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07-02-2007, 04:20 PM
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The coveted 2007 Essilor Award for Outstanding International Contributions to Optometry has been given to Hasan Minto, Refractive Error and Low Vision Advisor for Sightsavers International in Pakistan.

This prestigious award, given by the American Academy of Optometry, is in recognition of Hasan's many contributions over the past 20 years in the fields of optometry and low vision.

Hasan, who has worked for leading blindness charity, Sightsavers, for eight years, was nominated for his work in developing low cost vision testing materials and devices, and an affordable and accessible model of low vision care. A resource centre in Hong Kong now supplies these devices to over 100 countries. A resource centre for the procurement of low cost spectacles and optical equipment is also being established in South Africa, with Hasan's input.

Hasan has also been instrumental in establishing the first low vision clinics in Bangladesh, where there are now 15 facilities. Over the past few years, similar clinics have been set up by Hasan in Sri Lanka, Jamaica, Guyana and St Lucia.

Hasan commented on the award "Low vision treatment is now more accessible and is therefore benefiting more people than ever before. This award recognises the steps forward that have been made in this field in ensuring cost-effective treatments are available. Although this is an individual award I view this as recognition of Sightsavers' contributions to the field of optometry."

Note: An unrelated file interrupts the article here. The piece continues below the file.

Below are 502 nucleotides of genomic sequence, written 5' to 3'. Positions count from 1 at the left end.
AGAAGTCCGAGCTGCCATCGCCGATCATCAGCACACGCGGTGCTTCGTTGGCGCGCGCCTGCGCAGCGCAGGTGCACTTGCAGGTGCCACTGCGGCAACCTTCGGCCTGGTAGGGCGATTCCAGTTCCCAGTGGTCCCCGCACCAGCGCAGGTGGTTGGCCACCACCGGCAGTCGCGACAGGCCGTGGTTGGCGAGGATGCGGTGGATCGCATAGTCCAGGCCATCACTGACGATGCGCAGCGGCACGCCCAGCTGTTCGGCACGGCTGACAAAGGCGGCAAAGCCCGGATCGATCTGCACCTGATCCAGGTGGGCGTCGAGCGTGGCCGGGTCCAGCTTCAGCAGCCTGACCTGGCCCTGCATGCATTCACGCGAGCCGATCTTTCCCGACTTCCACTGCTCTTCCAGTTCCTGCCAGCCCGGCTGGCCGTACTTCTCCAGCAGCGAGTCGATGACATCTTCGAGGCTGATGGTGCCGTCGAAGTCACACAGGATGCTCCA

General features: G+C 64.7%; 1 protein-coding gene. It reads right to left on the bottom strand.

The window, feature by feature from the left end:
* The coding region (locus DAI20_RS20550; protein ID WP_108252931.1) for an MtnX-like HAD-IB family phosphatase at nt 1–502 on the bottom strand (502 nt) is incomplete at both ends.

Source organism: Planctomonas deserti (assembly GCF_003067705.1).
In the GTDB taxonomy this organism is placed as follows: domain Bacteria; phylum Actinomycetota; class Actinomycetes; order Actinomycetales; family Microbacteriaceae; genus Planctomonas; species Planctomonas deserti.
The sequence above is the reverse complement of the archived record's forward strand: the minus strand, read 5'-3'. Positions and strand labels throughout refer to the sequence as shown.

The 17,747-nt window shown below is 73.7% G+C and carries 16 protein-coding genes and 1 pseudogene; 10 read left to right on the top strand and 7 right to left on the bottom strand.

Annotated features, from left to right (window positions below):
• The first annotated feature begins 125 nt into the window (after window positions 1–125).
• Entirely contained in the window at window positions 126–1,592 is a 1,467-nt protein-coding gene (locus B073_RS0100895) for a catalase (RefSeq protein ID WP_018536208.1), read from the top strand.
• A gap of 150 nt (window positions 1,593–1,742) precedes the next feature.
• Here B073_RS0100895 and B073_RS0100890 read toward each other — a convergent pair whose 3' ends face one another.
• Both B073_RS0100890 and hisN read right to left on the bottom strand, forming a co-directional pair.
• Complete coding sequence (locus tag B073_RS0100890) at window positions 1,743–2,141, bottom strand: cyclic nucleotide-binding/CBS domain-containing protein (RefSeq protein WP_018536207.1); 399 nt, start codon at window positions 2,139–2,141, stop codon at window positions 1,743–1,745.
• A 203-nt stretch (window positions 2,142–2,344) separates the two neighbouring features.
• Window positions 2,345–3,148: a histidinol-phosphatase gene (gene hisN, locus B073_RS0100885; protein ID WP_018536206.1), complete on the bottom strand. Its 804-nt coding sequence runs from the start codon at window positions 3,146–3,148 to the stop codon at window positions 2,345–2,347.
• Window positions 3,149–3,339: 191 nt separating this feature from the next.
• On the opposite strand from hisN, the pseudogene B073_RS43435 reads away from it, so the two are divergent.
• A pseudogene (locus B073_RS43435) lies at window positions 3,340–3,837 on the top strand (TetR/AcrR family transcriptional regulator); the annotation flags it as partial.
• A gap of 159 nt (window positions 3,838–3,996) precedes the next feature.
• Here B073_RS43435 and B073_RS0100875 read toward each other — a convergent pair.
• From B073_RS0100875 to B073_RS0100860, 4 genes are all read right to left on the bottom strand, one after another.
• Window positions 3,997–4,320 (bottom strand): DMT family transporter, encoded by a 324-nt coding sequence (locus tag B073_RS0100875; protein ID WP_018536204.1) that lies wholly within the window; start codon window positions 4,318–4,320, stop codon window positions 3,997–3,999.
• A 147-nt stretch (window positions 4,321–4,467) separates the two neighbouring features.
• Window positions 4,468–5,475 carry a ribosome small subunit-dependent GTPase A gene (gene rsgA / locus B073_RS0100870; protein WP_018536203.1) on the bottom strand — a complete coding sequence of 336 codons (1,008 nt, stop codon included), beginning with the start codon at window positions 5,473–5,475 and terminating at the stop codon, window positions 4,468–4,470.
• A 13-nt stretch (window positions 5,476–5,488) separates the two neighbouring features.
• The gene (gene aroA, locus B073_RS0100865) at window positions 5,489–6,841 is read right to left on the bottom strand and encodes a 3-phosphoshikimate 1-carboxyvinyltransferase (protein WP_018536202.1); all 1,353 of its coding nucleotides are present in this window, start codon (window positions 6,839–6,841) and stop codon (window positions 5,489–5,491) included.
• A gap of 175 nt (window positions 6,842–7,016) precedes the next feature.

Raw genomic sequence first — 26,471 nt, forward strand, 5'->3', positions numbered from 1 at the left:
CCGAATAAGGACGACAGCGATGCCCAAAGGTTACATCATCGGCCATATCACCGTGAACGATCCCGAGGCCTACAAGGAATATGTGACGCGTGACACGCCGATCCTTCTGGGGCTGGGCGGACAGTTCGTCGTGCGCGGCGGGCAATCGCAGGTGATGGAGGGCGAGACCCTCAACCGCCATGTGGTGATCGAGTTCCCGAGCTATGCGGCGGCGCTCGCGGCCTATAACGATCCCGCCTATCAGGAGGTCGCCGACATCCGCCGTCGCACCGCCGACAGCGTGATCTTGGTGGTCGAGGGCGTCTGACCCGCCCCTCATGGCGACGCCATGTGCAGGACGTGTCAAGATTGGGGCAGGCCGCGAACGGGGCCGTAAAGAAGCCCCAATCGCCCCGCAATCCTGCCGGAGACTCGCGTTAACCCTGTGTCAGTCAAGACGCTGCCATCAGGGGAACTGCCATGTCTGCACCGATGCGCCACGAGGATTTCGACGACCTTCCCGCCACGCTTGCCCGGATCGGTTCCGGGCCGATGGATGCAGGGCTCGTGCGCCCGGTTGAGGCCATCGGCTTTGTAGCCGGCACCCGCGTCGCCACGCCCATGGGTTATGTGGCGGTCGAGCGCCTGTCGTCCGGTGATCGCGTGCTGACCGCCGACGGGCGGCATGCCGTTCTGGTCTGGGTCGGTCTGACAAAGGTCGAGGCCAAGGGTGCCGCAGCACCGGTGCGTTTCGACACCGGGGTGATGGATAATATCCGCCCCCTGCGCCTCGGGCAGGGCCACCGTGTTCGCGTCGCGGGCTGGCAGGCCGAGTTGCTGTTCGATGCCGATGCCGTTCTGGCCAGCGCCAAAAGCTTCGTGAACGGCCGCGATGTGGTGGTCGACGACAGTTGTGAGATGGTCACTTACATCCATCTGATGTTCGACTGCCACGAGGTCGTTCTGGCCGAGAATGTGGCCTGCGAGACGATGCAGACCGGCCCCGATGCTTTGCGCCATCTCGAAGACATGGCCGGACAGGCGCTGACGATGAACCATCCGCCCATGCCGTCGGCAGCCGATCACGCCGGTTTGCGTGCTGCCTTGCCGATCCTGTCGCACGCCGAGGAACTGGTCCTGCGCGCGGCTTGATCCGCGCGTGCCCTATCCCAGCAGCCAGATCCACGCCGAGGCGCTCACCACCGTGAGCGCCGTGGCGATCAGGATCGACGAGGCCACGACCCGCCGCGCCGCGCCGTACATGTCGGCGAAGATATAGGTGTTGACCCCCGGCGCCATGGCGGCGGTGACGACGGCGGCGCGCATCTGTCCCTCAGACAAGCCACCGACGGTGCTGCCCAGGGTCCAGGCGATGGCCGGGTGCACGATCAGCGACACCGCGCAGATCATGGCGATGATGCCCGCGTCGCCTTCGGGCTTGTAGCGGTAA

There are estimated to be 1.5 million people in Pakistan who are blind; two thirds are women. 80% of cases are avoidable. Although the prevalence of blindness is now thought to be 1%, down from 1.78% recorded in 1987, it is still a severe problem in the country. Over the past ten years, the number of low vision clinics across the country has grown to 30, with over 15,000 beneficiaries a year, thanks to the support of Sightsavers.

1. Findings are from the Pakistan National Blindness and Visual Impairment Study 2006, which examined 16,000 adults and some 6,000 children to establish causes of blindness and low vision in the country. The study was undertaken by the Pakistan Institute of Community Ophthalmology in conjunction with the International Centre for Eye Health at the London School of Hygiene and Tropical Medicine, and was co-funded by Sightsavers International

2. Sightsavers International is a registered UK charity (number 207544) that works in more than 30 developing countries to prevent blindness, restore sight and improve life for those who will never see.

3. There are 37 million people who are blind in the world; 75% of all blindness can be prevented or cured.

75% of all blindness around the world could be easily avoided, 90% of children who are blind don't go to school. Sightsavers is working through local organisations to change this.

http://www.sightsavers.org (http://www.sightsavers.org/)